The Rhinelander rabbit is a medium-sized breed of European rabbit from Germany. They are known for their distinctive facial "butterfly markings", generally of black and orange, on a white background. Initially developed in Germany in the first decade of the 20th century, they began to be exported to other countries in the 1920s. Although popular in Germany at first, interest in the breed dwindled by 1930 possibly due to an increase in popularity of the Checkered Giant; however, they experienced a resurgence in popularity after World War II. Interest also waxed and waned in the United States, where the breed experienced a 40-year absence between 1932 and 1972. Re-establishment in that country in the 1970s resulted in the creation of the Rhinelander Rabbit Club of America in 1974. Today, the worldwide population is estimated at less than 2,000 by the American Livestock Breeds Conservancy, and in Great Britain they are grouped with other rare rabbit breeds in the Rare Varieties Club.
The Rhinelander is an arched breed of rabbit, meaning that light shows between the body and ground when the rabbit is sitting or moving. They have shorter legs and a less distinct arch than the similar Checkered Giant breed. The Rhinelander is a barrel- or cylindrical-shaped rabbit, with the body being the same width from shoulders to hip. Rhinelanders are known for their distinctive coat pattern. British standards call for a weight of 6 to 10 lb (2.7 to 4.5 kg), while the American registry prefers a weight of 7 to 9 pounds (3.2 to 4.1 kg). The only color pattern recognized by the British Rabbit Council guidelines is a white base colour with black and yellow markings on the face and back. The breed is known for its "butterfly markings" which cover the nose and upper jaw in a shape resembling a butterfly. The American Rabbit Breeders Association recognizes a blue and fawn spotting pattern on a white background, as well as the black and yellow pattern.
The Rhinelander first appeared in shows in 1902 in Germany, after initially being bred in North Rhine-Westphalia. They were developed from a cross between a Harlequin buck and a gray doe of unknown breeding. A buck from the litter had the markings that the Rhinelander would come to be known for - black and orange in color, located on the chin, ears and "butterfly markings" in black on one side and orange on the other. Another cross was made between the Harlequin buck and a Checkered Giant doe, with the resulting litter producing a doe with the desired markings. The buck from the first litter and the doe from the second litter were mated, and does from the resulting litters were crossed with Harlequin bucks to create the Rhinelander breed. In 1905, a German breed standard was created, and they were given the German name "Rheinishe Schecke". In 1924, the first rabbits were exported to the Netherlands and England. Although initially very popular, the initial interest soon dwindled, along with breeder numbers. Selective breeding for color markings, as required by the breed standard, was beyond the skill of many breeders; this, combined with the athletic, rather than meat-producing, conformation, resulted by 1930 in only a few breeders continuing to preserve the breed. Interest reemerged in post-World War II Germany, however, and population numbers again grew, with the Rhinelander becoming the most popular spotted breed in the country by 1978.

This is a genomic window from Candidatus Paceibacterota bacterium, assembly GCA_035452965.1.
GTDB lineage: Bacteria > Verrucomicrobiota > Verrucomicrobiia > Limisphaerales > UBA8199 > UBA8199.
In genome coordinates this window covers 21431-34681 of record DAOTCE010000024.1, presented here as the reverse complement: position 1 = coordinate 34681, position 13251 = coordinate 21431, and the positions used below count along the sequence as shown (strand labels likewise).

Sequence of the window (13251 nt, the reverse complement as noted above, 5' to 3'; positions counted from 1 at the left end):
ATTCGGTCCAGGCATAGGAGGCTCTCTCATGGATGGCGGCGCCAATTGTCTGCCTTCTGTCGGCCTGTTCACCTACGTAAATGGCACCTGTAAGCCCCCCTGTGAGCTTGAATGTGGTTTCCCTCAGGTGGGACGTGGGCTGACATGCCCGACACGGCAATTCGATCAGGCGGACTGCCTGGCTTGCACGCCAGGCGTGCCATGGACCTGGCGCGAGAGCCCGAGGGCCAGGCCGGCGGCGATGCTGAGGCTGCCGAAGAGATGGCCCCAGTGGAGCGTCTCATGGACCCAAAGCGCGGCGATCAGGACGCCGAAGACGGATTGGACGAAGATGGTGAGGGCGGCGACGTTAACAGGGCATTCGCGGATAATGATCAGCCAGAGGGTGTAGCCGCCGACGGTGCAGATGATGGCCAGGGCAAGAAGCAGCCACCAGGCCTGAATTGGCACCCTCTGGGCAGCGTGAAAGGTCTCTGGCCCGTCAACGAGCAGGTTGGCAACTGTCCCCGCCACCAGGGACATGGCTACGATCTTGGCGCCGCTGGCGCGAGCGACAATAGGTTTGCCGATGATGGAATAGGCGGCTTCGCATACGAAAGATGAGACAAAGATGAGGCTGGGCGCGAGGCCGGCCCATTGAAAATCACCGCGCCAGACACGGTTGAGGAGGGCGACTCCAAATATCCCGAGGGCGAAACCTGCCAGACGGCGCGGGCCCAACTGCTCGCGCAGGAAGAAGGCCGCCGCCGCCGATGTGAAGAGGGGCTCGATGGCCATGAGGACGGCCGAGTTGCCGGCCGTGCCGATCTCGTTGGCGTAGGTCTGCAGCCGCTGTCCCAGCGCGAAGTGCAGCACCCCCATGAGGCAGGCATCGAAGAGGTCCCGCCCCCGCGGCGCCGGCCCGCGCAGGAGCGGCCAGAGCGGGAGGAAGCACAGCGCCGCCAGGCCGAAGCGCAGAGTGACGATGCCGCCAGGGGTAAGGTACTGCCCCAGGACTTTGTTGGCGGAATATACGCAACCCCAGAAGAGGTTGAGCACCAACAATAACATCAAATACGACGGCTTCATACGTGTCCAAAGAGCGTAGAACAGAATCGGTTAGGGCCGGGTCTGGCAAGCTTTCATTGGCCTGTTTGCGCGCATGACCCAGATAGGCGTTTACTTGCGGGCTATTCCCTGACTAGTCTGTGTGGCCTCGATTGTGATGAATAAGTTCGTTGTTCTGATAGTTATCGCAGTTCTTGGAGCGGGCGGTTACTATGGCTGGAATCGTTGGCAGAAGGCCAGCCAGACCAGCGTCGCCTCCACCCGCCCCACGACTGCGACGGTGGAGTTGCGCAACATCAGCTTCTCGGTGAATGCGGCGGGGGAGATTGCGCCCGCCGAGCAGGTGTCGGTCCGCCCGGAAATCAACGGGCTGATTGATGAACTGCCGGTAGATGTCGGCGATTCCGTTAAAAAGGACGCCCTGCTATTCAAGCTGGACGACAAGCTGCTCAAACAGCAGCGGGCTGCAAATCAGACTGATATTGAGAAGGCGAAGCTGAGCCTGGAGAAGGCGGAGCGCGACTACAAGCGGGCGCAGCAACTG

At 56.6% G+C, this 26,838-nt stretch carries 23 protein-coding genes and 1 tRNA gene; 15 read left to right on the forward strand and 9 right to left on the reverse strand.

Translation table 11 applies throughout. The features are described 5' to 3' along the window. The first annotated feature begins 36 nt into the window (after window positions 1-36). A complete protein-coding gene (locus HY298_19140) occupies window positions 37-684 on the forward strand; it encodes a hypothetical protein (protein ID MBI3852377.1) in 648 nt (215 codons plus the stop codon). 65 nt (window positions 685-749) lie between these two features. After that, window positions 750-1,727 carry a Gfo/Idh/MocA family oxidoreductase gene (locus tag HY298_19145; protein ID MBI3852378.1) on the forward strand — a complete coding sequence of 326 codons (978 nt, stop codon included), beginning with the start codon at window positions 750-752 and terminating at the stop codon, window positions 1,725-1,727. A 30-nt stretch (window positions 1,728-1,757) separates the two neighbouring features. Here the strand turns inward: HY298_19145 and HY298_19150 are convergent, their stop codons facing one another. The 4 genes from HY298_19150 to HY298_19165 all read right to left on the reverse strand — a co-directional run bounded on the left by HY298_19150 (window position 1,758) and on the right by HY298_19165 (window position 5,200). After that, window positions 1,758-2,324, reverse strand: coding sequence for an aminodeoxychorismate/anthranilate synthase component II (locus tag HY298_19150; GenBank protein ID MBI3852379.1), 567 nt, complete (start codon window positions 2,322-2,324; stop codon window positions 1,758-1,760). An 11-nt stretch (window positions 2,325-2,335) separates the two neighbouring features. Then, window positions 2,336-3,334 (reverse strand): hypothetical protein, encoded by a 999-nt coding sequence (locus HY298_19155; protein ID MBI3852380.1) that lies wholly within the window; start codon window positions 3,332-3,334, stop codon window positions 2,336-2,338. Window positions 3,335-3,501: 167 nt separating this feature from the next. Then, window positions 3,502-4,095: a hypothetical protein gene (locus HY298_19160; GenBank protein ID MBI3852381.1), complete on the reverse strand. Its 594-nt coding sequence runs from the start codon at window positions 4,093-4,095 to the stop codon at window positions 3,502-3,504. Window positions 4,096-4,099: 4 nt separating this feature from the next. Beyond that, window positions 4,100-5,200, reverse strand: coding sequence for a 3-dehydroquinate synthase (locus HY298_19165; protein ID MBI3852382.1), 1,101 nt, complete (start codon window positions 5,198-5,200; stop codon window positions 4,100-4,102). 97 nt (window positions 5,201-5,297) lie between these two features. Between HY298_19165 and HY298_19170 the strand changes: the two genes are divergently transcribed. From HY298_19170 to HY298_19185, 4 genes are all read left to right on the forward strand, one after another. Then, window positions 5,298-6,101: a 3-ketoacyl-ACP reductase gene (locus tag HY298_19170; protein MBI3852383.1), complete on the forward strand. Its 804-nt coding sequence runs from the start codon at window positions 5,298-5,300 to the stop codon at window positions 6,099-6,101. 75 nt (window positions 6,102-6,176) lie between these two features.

After the first exports from Germany to the US in 1923, the Rhinelander was recognized as a breed in the US by the National Breeders and Fanciers Association. By 1932, however, none remained in the US, likely due either to the difficulties of meeting the breed standard or to greater breeder interest in the Checkered Giant rabbit. In 1972, an American breeder visiting West Germany saw the breed at a show and returned to the US with four Rhinelanders. In 1974, the Rhinelander Rabbit Club of America was created, and in 1975, the breed was acknowledged by the American Rabbit Breeders Association. Over the next two decades, additional animals were imported from the Netherlands and Germany to combat problems with inbreeding among the limited population in the US. Some breeders crossed Rhinelanders with Harlequin or Checkered Giant rabbits to improve the stock. In 1994, the American breed standard was rewritten and clarified, and interest in the breed continued to grow.
The American Livestock Breeds Conservancy places the breed at "watch" status, meaning they have a global population of less than 2,000 and less than 200 registrations in the US each year. The Rhinelander is recognized by the British Rabbit Council and the American Rabbit Breeders Association. In Britain, the Rhinelander is grouped with other rare rabbit breeds in the Rare Varieties Club.
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